Last edited by jerrysimon; 06-07-2018 at 1:19 PM.
    • bostonerimus
    • By bostonerimus 6th Jul 18, 3:28 PM
    • 2,022 Posts
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    bostonerimus
    We are living off that approx (my 18K DB and my wife's p/t £200/month) comfortably (retired a year ago at 56) no mortgage to pay and 50K of savings. As yet we haven't done any expensive travel and currently have no desire to do so, though it may be an option see below.

    Always look at the monthly income as its much more than if you were working and paying NI and Pension.
    Originally posted by jerrysimon
    Diverse income sources and a DC pension pot are important to a relatively worry free early retirement, but the other side of the equation is control of spending and if you have a frugal nature it helps a lot.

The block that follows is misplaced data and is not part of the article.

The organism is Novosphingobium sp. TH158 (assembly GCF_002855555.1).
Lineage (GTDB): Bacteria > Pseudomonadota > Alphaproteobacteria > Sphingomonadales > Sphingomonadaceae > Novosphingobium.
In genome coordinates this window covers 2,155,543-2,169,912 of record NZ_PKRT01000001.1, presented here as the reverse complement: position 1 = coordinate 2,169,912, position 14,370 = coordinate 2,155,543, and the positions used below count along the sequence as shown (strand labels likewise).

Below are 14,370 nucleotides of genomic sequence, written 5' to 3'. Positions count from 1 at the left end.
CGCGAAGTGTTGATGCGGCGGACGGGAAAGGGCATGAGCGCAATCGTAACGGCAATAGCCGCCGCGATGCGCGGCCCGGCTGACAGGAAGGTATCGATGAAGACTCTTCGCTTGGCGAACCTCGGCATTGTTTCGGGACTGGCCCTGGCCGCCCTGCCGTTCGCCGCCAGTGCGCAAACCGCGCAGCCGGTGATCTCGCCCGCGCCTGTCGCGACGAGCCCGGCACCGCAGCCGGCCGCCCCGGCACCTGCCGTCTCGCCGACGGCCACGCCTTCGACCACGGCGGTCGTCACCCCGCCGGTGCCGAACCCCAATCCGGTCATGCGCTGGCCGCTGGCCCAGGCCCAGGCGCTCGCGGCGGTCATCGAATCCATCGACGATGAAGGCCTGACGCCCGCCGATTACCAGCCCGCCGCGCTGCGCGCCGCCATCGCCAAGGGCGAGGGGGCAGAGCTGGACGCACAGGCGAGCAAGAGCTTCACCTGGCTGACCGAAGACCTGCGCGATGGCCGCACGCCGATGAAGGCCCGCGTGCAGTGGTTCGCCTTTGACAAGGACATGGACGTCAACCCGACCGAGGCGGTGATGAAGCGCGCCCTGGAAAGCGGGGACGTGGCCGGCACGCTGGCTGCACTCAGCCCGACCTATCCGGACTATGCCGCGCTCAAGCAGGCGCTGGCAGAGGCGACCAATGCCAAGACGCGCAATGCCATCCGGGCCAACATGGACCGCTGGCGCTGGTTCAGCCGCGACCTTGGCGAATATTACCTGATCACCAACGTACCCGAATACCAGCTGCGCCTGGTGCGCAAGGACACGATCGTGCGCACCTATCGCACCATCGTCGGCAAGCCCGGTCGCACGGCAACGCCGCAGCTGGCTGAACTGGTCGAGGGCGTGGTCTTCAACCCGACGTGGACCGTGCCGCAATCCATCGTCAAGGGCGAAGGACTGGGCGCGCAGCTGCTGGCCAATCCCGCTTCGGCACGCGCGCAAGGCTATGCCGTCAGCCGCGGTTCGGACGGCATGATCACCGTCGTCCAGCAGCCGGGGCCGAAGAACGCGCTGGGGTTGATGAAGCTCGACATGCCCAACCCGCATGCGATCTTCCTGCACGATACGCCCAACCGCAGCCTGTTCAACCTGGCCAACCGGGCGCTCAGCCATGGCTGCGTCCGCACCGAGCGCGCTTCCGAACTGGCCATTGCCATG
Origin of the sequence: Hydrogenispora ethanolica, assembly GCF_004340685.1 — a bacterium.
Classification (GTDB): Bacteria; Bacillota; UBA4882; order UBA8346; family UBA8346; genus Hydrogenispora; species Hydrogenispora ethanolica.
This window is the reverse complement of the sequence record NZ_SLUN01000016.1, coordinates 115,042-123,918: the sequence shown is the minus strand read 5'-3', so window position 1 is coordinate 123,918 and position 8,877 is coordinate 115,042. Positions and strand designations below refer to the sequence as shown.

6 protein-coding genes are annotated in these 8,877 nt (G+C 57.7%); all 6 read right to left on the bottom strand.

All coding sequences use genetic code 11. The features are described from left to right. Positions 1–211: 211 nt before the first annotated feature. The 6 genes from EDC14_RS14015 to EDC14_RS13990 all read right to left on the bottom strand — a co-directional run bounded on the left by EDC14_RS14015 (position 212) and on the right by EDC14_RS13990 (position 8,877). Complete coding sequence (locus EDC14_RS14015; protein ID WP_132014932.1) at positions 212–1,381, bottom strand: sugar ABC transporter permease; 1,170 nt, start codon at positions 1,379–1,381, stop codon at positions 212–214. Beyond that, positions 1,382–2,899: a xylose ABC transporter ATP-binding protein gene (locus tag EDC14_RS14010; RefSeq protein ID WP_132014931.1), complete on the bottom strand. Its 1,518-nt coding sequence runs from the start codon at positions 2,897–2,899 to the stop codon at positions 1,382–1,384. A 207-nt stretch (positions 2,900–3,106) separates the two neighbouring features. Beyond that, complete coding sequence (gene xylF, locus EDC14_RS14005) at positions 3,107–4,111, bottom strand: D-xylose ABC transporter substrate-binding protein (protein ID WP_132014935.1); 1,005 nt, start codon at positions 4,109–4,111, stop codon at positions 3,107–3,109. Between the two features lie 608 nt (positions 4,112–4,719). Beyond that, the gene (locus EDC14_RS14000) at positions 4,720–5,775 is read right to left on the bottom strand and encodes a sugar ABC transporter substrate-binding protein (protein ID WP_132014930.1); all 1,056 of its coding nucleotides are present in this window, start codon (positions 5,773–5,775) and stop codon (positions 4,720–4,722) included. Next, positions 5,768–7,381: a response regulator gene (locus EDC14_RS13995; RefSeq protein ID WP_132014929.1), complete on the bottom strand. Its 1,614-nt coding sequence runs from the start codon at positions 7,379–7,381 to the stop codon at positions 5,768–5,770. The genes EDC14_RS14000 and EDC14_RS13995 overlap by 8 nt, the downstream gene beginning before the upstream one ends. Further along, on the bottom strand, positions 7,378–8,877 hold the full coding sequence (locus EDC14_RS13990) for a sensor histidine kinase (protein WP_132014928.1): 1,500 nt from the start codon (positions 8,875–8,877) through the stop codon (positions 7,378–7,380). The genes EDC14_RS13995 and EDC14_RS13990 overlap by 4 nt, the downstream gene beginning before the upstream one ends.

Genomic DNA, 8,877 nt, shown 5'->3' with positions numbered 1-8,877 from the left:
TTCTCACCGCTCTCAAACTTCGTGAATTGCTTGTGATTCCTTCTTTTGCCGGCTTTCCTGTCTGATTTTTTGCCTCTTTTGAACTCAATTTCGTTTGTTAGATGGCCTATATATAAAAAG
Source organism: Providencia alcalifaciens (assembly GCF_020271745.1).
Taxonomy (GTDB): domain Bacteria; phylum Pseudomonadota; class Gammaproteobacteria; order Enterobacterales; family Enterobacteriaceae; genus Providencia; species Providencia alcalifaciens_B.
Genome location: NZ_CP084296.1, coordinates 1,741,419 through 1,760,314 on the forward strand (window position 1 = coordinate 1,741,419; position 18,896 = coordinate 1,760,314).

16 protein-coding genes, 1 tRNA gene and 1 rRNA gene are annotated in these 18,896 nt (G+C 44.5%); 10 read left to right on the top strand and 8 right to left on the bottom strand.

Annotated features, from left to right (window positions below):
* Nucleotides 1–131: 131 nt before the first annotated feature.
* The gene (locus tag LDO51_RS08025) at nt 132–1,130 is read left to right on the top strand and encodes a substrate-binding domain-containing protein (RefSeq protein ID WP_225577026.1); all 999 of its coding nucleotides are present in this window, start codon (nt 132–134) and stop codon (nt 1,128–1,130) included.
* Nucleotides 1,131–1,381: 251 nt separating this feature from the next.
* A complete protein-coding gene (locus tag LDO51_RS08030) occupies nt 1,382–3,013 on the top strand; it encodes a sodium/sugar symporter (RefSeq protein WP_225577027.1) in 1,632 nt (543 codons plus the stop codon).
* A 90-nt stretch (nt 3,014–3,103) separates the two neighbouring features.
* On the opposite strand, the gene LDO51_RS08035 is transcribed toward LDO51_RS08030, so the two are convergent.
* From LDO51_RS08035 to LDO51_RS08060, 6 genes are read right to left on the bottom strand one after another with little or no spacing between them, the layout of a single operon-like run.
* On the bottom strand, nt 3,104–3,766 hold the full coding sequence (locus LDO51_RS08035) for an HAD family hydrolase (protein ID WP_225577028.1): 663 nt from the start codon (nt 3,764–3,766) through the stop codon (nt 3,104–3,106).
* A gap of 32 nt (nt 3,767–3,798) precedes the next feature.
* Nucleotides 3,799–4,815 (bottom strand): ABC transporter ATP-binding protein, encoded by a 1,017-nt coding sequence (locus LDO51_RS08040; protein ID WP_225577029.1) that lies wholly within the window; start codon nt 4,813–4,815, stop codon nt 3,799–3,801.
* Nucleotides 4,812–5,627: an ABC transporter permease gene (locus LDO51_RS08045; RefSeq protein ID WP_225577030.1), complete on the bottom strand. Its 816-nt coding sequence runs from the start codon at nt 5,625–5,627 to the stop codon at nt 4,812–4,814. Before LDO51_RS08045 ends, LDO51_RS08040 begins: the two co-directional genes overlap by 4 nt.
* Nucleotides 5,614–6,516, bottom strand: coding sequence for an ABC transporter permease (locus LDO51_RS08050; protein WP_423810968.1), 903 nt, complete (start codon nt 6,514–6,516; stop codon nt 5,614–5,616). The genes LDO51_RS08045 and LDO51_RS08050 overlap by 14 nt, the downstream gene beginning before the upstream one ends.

I retired at 52 (I'm now 56) and my annual spending is $30k (I live in the USA). That includes substantial amounts in real estate taxes and medical insurance. I have no debt or mortgages. I get $20k/year from a DB pension and another 20k/year rent from a property I own so I have things covered. In 11 years I'll get SP from the US and the UK, I estimate the UK SP will be around $15k/year by then and my US social security pension will be $25k/year, so I'll have a total of $80k. I plan to invest anything that I don't spend. I also have a mid seven figure DC pension/regular investment pot that I don't intend to touch and plan to leave to a couple of charities and my heirs.
    Last edited by bostonerimus; 06-07-2018 at 5:27 PM.
    Misanthrope in search of similar for mutual loathing